Non-Residents May Pay For Santa Monica Library Use

Thursday, 13 Jun 2013, 8:12:00 AM

Parimal M. Rohit

The Santa Monica Public Library at 601 Santa Monica Boulevard may soon charge $25 annually for non-residents to access library materials and services.
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The Santa Monica Public Library at 601 Santa Monica Boulevard may soon charge $25 annually for non-residents to access library materials and services.

The Santa Monica Public Library (SMPL) may no longer be free to use for those who live beyond the city limits. When Greg Mullen, the City’s Library Services director, presented his budget to Council members during the May 28 Biennial Budget study session, he said some new fees would have to be assessed in order to reduce the impact of the Library’s budget on the General Fund.

One of those adjustments was the topic of much fodder during a City Council meeting earlier this year: assessing non-residents a fee to use any one of Santa Monica’s library branches.

The proposed fee: $25 annually to access library materials and services.

Mullen said the $25 fee would offset the loss of State funding that, according to Mullen, “compensated jurisdictions for non-resident borrowing.”

Also, the materials budget would be decreased “based upon changes in library cardholders.”

Non-residents and residents who do not have library cards may be charged to use the Internet at any of the Santa Monica Public Library branches. Currently, any patron of the SMPL system must request an Internet use card to surf the Web. However, the Internet use cards do come with a cost.

“Introducing a fee for Internet use would generate revenue and eliminate the need for a special library card for Internet use,” and, ergo, cut some costs, Mullen said.

The Internet use fee, proposed to be $2 per hour, would not be applied to those who have an SMPL membership card, which would remain free to Santa Monica residents.

Mullen added the introduction of the library card and Internet use fees would allow the SMPL branches to continue offering “popular” resources for Santa Monica residents.

Council member Gleam Davis was not thrilled with the Internet use fee.

On the one hand, Davis understood the sentiment to not subsidize non-resident use of Santa Monica libraries.

Yet, she also pointed out the Internet can be a vital resource for someone looking for employment irrespective of where they lived.

An unemployed SMPL visitor using the Internet may not be able to afford a $2 fee, Davis said.

“Two dollars doesn’t sound like a lot, but for someone maybe it is,” Davis said. “The people who are probably more likely to use (the Internet), even if they are from outside of Santa Monica, are people for whom that $2 may be very meaningful.”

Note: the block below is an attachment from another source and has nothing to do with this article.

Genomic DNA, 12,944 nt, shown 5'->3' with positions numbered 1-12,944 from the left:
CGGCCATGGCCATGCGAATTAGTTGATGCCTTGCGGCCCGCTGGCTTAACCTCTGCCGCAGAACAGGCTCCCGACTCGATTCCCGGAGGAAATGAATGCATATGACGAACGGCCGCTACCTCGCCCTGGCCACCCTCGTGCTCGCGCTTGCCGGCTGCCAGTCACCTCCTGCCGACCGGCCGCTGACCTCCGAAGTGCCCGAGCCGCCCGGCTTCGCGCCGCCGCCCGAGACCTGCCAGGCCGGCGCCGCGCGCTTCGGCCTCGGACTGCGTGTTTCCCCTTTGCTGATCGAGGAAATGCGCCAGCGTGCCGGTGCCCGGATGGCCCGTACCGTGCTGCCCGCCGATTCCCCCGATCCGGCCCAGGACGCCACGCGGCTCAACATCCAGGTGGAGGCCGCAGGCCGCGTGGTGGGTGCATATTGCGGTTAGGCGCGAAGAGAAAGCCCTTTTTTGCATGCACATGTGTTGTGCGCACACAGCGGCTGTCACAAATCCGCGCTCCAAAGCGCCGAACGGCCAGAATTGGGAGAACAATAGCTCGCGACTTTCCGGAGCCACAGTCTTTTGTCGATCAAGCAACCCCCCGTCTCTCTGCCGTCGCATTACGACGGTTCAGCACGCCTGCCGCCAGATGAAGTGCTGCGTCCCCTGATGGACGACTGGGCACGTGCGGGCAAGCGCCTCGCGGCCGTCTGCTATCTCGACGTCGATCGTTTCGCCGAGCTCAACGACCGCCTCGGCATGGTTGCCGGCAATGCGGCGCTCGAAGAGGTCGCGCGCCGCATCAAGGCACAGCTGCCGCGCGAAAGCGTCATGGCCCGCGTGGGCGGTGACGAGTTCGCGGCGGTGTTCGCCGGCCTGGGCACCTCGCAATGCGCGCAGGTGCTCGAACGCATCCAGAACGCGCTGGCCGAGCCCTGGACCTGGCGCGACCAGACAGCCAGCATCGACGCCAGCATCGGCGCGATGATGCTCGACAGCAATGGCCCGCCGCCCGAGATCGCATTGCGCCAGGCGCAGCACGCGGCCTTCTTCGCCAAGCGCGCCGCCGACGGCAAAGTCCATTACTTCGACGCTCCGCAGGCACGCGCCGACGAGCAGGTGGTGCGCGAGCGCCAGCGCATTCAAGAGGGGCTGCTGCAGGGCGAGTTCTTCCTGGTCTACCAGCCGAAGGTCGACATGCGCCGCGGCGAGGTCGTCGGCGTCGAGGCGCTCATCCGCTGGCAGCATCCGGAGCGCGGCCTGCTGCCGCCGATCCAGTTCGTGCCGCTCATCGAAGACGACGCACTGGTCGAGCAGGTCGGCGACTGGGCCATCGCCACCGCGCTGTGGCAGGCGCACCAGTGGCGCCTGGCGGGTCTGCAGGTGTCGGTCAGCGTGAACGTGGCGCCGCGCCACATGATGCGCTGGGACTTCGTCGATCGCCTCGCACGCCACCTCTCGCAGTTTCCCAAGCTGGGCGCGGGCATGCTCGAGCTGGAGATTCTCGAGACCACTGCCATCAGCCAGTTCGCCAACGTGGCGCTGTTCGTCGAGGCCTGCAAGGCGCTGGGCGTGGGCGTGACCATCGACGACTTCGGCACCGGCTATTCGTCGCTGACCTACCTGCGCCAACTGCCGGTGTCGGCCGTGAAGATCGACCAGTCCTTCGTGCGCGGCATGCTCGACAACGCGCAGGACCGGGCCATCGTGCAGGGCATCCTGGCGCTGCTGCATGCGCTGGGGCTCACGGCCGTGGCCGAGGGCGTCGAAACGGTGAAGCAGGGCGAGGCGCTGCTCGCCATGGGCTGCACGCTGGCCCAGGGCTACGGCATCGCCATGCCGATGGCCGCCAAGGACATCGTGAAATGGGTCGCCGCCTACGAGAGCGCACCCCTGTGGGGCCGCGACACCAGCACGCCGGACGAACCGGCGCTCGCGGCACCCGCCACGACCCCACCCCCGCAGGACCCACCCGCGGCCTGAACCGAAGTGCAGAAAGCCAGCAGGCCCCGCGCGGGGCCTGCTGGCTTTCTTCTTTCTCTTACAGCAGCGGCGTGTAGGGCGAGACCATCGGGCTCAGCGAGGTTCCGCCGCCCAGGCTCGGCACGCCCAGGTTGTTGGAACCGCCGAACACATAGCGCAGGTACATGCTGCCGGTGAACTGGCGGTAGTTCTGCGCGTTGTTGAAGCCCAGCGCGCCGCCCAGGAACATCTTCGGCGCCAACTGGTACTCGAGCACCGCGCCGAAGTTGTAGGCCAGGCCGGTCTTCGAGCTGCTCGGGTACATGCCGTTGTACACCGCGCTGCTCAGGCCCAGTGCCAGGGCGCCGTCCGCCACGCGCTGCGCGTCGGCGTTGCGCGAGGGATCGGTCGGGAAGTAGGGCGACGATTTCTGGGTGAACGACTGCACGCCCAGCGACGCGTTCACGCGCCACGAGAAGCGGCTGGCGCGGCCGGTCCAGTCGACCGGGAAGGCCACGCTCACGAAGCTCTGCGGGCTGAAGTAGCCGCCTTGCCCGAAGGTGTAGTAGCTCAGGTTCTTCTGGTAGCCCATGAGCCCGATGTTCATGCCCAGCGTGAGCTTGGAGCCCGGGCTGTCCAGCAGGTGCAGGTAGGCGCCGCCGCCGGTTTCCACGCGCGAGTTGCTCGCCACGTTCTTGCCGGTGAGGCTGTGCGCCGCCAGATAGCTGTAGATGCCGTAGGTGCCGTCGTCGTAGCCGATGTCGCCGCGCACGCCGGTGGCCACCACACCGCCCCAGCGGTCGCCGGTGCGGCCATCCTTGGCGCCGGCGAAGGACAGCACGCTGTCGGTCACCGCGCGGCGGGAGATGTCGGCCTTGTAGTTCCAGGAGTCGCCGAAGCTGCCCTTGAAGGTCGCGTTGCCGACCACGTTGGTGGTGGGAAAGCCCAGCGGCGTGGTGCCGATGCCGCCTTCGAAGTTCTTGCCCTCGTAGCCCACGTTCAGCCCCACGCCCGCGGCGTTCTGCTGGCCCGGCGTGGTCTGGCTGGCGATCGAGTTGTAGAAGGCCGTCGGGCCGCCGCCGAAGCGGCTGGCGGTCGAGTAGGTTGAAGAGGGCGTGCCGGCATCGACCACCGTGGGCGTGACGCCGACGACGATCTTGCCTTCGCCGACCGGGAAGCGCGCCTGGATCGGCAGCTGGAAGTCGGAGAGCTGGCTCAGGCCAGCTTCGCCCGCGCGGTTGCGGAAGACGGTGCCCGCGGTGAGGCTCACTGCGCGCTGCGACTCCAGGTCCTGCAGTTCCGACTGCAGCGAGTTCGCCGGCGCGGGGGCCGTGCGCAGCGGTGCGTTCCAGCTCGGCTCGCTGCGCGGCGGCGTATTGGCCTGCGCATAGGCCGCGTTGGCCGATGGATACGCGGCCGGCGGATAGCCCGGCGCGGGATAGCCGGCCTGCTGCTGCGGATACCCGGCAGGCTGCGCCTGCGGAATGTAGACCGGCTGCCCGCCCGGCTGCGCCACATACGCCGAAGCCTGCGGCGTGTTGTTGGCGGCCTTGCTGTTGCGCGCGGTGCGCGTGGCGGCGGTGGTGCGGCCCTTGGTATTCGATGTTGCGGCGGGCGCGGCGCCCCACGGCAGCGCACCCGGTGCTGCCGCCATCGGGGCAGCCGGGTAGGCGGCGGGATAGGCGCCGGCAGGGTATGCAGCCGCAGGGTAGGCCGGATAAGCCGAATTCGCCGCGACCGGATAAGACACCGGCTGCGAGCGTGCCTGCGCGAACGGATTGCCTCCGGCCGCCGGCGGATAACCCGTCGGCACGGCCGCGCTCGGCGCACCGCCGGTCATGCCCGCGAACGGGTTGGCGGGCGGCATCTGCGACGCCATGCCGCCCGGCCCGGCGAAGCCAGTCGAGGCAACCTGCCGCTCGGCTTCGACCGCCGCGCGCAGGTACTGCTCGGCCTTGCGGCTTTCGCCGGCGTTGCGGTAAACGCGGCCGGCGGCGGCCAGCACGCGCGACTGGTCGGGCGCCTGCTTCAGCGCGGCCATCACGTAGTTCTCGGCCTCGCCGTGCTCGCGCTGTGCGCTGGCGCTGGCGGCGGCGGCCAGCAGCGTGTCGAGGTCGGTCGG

Council member Kevin McKeown countered that a non-resident could purchase a library card that, after a few hours of initial use, would allow for unlimited Web surfing without having to pay.

Both McKeown and Council member Ted Winterer also said the assessment of an Internet use fee may free up library computers for Santa Monica residents.

Generally speaking, the library’s computers are regularly occupied.

Charging an Internet use fee, McKeown and Winterer believed, would deter some non-residents from populating the library’s computer area and allow Santa Monica residents greater access there.

Mayor Pro Tem Terry O’Day said he hoped to see an exception made for non-resident students attending Santa Monica’s schools to be granted a library card without paying a fee.

Currently, a student attending Santa Monica schools but living outside the City is considered a non-resident and would be subject to the Library fee once instituted.

Finally, Mullen proposed staffing changes to “implement a more efficient operating plan for the Pico Branch Library.”

Mullen said two positions would be cut from full-time to half-time at the Pico Branch Library – which will be the latest addition to the SMPL system once construction is complete. Those two positions: custodial and computer support.

The Library Services Director believed the Pico Library would be able to offer services comparable to the other branches despite the position cuts.

Custodial services would remain in-house, Mullen confirmed, yet only budgeted for half-time for the Pico Branch Library, which will be located at Virginia Avenue Park once completed (construction of the new branch is already underway).

According to Mullen, the library’s budget for the 2013-14 Fiscal Year is slightly more than $12 million. For the 2014-15 Fiscal Year, the library budget increases to $12.3 million, Mullen added.

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